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  HOME | Central America

Imprisoned Former Panamanian Dictator to Be Tried for Opponent’s Disappearance

PANAMA CITY – Former Panamanian dictator Manuel Antonio Noriega will face trial from May 21 for the disappearance in 1970 and subsequent death of leftist leader Heliodoro Portugal, the Supreme Court of Panama announced Monday.

In 2010 the Court began investigating Noriega, imprisoned since 2011 for human rights violations committed while president (1983-1989), for his role in Portugal’s case.

At the time, Noriega was chief of the now defunct National Guard and right hand man of then dictator Omar Torrijos (1968-1981).

Portugal was arrested by the army in Panama City in May 1970 and his body recovered from the vicinity of a former military barracks close to Tocumen International Airport in the Panamanian capital in September 1999.

Noriega, 81, is already serving 60 years in El Renacer prison on the outskirts of the capital, where he has been since his extradition from France in 2011.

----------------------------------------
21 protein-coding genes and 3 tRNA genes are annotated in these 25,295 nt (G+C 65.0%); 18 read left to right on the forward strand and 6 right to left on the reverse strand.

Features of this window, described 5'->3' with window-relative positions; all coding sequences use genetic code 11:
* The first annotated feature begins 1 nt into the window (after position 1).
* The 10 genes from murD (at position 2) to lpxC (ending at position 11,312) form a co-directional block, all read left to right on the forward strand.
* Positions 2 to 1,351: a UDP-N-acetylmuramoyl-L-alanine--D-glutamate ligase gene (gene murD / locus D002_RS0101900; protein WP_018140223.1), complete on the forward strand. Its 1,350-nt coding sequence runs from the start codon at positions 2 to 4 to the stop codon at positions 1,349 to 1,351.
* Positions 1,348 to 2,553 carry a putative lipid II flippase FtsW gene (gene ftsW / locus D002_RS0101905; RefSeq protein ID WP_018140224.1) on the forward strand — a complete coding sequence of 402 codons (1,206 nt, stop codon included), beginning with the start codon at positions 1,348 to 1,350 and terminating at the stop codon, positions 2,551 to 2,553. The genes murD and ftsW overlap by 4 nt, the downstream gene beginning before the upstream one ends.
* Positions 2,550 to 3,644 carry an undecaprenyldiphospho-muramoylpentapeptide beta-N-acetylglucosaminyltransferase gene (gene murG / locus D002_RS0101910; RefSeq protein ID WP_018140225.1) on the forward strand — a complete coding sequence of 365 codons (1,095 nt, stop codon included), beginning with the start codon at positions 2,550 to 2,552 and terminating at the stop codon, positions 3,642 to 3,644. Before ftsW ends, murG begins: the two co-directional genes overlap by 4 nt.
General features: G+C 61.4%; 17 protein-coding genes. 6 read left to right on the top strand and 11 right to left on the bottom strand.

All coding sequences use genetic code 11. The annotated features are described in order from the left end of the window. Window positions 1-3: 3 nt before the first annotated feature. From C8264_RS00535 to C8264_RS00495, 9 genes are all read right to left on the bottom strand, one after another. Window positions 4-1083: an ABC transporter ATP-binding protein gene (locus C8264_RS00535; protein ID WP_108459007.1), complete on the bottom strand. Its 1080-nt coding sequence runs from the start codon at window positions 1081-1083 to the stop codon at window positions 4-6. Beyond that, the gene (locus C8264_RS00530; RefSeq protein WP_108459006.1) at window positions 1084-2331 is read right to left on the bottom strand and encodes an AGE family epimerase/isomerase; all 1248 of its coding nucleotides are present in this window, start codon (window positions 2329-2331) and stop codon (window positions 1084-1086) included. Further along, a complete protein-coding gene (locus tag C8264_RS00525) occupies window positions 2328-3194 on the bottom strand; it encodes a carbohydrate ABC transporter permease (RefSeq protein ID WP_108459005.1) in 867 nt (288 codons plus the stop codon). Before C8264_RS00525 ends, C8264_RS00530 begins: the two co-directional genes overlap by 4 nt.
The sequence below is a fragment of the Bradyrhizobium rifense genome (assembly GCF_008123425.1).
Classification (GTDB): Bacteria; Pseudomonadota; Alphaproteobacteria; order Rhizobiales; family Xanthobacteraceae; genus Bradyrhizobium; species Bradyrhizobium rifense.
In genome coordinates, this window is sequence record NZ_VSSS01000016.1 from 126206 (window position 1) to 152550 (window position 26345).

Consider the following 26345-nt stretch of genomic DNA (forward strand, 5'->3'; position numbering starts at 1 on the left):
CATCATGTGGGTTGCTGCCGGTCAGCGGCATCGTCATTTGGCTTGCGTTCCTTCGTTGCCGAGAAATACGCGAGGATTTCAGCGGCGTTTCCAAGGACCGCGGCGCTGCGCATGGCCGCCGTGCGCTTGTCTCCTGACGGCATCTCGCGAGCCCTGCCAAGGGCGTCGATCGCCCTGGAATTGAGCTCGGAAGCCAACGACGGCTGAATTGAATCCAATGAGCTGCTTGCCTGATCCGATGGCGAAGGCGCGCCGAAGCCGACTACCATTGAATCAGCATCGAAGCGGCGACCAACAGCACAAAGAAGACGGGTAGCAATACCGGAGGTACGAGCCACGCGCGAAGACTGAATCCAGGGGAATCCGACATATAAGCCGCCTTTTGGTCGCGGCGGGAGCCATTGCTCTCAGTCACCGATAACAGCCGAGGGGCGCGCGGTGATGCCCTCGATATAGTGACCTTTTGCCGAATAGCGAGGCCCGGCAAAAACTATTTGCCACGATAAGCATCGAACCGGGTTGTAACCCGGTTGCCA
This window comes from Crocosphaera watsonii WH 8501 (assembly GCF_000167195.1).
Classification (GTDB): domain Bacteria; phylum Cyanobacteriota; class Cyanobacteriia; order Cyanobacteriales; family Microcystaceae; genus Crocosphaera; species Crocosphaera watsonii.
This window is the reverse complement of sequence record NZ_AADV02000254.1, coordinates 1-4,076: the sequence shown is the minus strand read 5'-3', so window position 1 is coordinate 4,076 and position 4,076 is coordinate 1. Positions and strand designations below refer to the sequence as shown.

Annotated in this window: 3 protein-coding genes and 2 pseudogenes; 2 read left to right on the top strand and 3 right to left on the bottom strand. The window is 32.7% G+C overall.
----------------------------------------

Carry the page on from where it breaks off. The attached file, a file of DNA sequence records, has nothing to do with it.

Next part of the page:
The former dictator, deposed and captured during a U.S. invasion in 1989, has been in jail ever since, first in the United States for drug trafficking, then in France for money laundering, before returning to Panama.

Since his extradition, Noriega has been admitted to hospital several times with respiratory difficulties and hypertension.

His family and lawyers have repeatedly requested that he be granted house arrest, but to date their requests have been ignored.

Noriega will also go to trial on September 3 for the murder of another leftist, Luis Antonio Quiros, who disappeared in 1969.

 

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